A much smaller amount of Bombers fans remember a previous run of glory years under legendary head coach Bud Grant that saw the Bombers win Grey Cup titles in 1958, 1959, 1961 and 1962.
    Before Sunday’s Grey Cup win, the Bombers had a whole generation of fans that had never seen their team win a CFL title.
    Murphy became a Bombers icon serving as the team’s head coach and general manager during his time with the club from 1983 to 1996. Still, he had a bitter departure from the team following the 1996 campaign.
    Some said for a handful of years after his departure the Bombers were haunted by the “Curse of Cal.”
    I was fortunate enough to become friends with Murphy, after he started residing in Regina, Sask.
    I remember a visit around 2009 where he said he didn’t like that “curse” notion. He had a fond spot in his heart for Winnipeg, and he liked getting back there to do good things in that centre.
A Bombers Grey Cup shirt from 1990.
    Murphy told me any ill feelings were buried in the past long ago, and he wanted to see the Bombers win the Grey Cup again. The Bombers have been handing out the “Cal Murphy Heart of a Legend Award” since 2002.
    While scouting for the NFL’s Indianapolis Colts, Murphy always took time to visit with the Bombers fans at the Labour Day Classic games between the Bombers and Roughriders in Regina.
    Murphy passed away in February of 2012 at age 79, but you can bet somewhere out there he was happy giving off his trademark cackle laugh to go along with his huge grin after the Bombers finally won it all again.
    Even this season, it appeared the Bombers jinx when it came to winning the Grey Cup would continue. They entered the campaign as favourites to make and win the Grey Cup, but you were waiting for things to unravel.
    During a 32-16 home win over the B.C. Lions, Bombers star quarterback Matt Nichols was lost for the season due to a shoulder injury, and it seemed like Winnipeg’s title hopes would go down with him.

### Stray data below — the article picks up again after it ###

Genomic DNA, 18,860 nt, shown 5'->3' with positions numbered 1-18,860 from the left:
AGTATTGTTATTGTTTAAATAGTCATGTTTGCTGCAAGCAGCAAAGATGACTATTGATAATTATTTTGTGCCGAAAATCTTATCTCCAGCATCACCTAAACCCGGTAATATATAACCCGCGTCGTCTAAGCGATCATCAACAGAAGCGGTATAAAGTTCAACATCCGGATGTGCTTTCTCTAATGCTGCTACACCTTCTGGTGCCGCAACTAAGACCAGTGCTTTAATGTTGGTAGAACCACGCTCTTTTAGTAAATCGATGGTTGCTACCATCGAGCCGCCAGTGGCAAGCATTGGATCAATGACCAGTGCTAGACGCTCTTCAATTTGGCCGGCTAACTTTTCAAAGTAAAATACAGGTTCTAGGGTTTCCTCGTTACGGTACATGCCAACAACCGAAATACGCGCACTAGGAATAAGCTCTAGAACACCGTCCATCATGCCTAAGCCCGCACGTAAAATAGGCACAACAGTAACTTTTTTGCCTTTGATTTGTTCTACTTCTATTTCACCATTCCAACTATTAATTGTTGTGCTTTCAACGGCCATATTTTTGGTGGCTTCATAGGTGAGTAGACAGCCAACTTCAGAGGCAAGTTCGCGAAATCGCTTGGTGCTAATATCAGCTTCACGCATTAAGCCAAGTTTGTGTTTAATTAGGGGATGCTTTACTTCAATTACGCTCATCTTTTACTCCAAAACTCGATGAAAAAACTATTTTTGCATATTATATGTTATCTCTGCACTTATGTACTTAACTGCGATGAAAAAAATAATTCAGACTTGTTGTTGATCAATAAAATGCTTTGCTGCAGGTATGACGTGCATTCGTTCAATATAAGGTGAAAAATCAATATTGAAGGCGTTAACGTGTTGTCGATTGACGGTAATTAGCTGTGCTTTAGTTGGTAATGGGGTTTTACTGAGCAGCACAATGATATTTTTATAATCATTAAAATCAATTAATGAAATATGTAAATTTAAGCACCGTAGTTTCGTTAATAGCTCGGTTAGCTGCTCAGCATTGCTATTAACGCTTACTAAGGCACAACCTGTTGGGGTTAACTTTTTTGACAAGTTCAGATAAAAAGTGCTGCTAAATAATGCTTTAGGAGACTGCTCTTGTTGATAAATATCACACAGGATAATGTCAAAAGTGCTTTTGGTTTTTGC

Before the CFL’s trade deadline on Oct. 9, the Bombers acquired veteran quarterback Zach Collaros in a trade with the Toronto Argonauts.
Late Bomber GM and HC Cal Murphy.
    Collaros actually began the campaign as the Roughriders starting quarterback. On the Roughriders fourth play of their regular season opener, he suffered a concussion injury on a cheap hit by Tiger-Cats linebacker Simoni Lawrence.
    The Roughriders fell in that June 13 encounter 23-17.
    With Collaros down, Cody Fajardo had a meteoric rise to the pedestal of Roughriders star starting quarterback. Deemed expendable, Collaros was traded to the Argonauts in late July.
    He never took a single snap in Toronto. It seemed like his football days might be over, because he had a history of concussion injuries.
    Unexpectedly, Collaros became the savour of the Bombers season. He was inserted as the starting quarterback in their final regular season game, when they slipped past the Calgary Stampeders 29-28 at I.G. Field in Winnipeg on Oct. 25.
    That allowed the Bombers to finish the regular season with an 11-7 record. Collaros played well in all three of the Bombers post-season victories, which included downing the Roughriders 20-13 in the West final in Regina on Nov. 17.
    Inconceivably, he became a Grey Cup champion with the Bombers completing 17-of-23 passes for 170 yards in Sunday’s CFL championship game. In the process, Collaros prevented the Tiger-Cats, who topped the CFL regular season standings with a 15-3 mark, from winning their first Grey Cup since 1999.
Bombers fans like “The Golden Boy” can soak in their Grey Cup win.
    Overall, the 29 year drought between Grey Cup titles for Bombers fans just wasn’t fair for the support they have shown their club.
    The Bombers and their supporters very much deserved this long awaited Grey Cup title win.